The myth that eating in Buenos Aires inevitably entails beef-binging is wrong.
Especially when you just fulfilled your yearly protein quota in Uruguay.
So when I heard that ØLSEN served Nordic food and was metres away from our hotel, we went to check it out.We entered the Danish haven.
Beyond the wooden gate is a garden, with more wood, trees, sculptures, water fountains and sheer peace.

Were we still in busy Palermo? Had we left Buenos Aires for some peaceful oasis?

The weather was mild that day and made us enjoy the open terrace all the more. Sadly, the kitchen had just closed the lunch time and we were given the afternoon menu. Seeing the other guests’ droolful plates, I promised myself to come back someday and try the full shebang.

They have an impressive drinks menu, most of them featuring vodka. The ‘mint’ was fresh and delicious. I almost didn’t taste the alcool.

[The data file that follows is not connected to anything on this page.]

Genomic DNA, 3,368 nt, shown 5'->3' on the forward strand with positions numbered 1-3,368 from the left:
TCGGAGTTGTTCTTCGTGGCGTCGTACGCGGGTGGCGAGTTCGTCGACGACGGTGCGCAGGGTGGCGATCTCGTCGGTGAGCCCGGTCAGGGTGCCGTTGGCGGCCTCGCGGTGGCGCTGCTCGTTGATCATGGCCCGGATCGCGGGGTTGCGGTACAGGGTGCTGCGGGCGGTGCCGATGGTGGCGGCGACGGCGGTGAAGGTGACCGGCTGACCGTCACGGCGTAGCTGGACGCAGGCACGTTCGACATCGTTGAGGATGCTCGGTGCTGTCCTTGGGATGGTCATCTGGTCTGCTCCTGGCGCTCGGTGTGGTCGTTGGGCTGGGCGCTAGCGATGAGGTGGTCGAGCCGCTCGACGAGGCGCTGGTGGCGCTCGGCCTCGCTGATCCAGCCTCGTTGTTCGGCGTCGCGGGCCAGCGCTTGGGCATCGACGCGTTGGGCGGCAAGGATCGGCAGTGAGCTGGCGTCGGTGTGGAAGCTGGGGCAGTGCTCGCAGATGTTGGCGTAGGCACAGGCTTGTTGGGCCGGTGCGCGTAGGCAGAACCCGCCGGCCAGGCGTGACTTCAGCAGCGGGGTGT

We ordered a plate of Smørrebrød, the Danish version of tapas, as I interpreted the dish. But more delicate and absolutely delicious.
Germán Martitegui, bravo. Germán is ØLSEN’s praised chef.
Each little “open sandwich” was like a music chord. Some had more discordant notes than others. Not that they didn’t go well together. They were just “jazzy”. Some married more easily. Like ‘pop music Smørrebrød’. I loved the one with cookie, cheese and pear.

There is an open fireplace in the middle of the restaurant. Must be a great place to cuddle in winter between the sheep furs and the warm-me-up cocktails.

All in all, ØLSEN is a promise of calm, quality and escape. And it’s a kept promise. The setting is truly Nordic, what with its gorgeous, clean and sobre design.

By the way, I’ve seen similar copper lamps in Brussels. I have to walk by the shop to see the exact address and will let you know. And I presume the lamps in the Restaurant are David Derksens’.

Also, I want the bear t-shirt that the staff were wearing. Maybe next time I can bribe a waitress into granting my wish.